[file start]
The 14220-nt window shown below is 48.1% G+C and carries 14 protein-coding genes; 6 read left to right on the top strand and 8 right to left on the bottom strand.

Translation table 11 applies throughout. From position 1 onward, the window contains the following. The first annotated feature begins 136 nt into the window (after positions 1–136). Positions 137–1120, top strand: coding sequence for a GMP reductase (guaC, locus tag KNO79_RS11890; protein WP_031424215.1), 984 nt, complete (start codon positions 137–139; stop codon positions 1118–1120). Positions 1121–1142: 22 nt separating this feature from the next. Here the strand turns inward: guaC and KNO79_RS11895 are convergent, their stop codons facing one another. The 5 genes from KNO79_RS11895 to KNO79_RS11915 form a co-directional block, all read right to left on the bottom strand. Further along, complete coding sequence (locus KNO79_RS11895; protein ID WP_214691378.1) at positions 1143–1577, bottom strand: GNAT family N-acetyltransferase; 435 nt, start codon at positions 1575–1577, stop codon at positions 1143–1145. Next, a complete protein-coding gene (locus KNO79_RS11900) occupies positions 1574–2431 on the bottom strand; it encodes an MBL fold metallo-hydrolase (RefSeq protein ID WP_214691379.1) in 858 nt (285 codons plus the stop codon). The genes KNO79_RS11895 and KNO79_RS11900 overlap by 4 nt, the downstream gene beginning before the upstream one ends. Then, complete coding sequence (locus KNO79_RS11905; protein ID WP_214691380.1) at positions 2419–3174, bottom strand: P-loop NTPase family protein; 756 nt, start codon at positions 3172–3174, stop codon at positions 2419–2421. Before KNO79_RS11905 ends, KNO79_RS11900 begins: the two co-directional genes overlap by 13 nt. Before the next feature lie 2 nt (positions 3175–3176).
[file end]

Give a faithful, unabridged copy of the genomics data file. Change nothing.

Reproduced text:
The 14220-nt window shown below is 48.1% G+C and carries 14 protein-coding genes; 6 read left to right on the top strand and 8 right to left on the bottom strand.

Translation table 11 applies throughout. From position 1 onward, the window contains the following. The first annotated feature begins 136 nt into the window (after positions 1–136). Positions 137–1120, top strand: coding sequence for a GMP reductase (guaC, locus tag KNO79_RS11890; protein WP_031424215.1), 984 nt, complete (start codon positions 137–139; stop codon positions 1118–1120). Positions 1121–1142: 22 nt separating this feature from the next. Here the strand turns inward: guaC and KNO79_RS11895 are convergent, their stop codons facing one another. The 5 genes from KNO79_RS11895 to KNO79_RS11915 form a co-directional block, all read right to left on the bottom strand. Further along, complete coding sequence (locus KNO79_RS11895; protein ID WP_214691378.1) at positions 1143–1577, bottom strand: GNAT family N-acetyltransferase; 435 nt, start codon at positions 1575–1577, stop codon at positions 1143–1145. Next, a complete protein-coding gene (locus KNO79_RS11900) occupies positions 1574–2431 on the bottom strand; it encodes an MBL fold metallo-hydrolase (RefSeq protein ID WP_214691379.1) in 858 nt (285 codons plus the stop codon). The genes KNO79_RS11895 and KNO79_RS11900 overlap by 4 nt, the downstream gene beginning before the upstream one ends. Then, complete coding sequence (locus KNO79_RS11905; protein ID WP_214691380.1) at positions 2419–3174, bottom strand: P-loop NTPase family protein; 756 nt, start codon at positions 3172–3174, stop codon at positions 2419–2421. Before KNO79_RS11905 ends, KNO79_RS11900 begins: the two co-directional genes overlap by 13 nt. Before the next feature lie 2 nt (positions 3175–3176).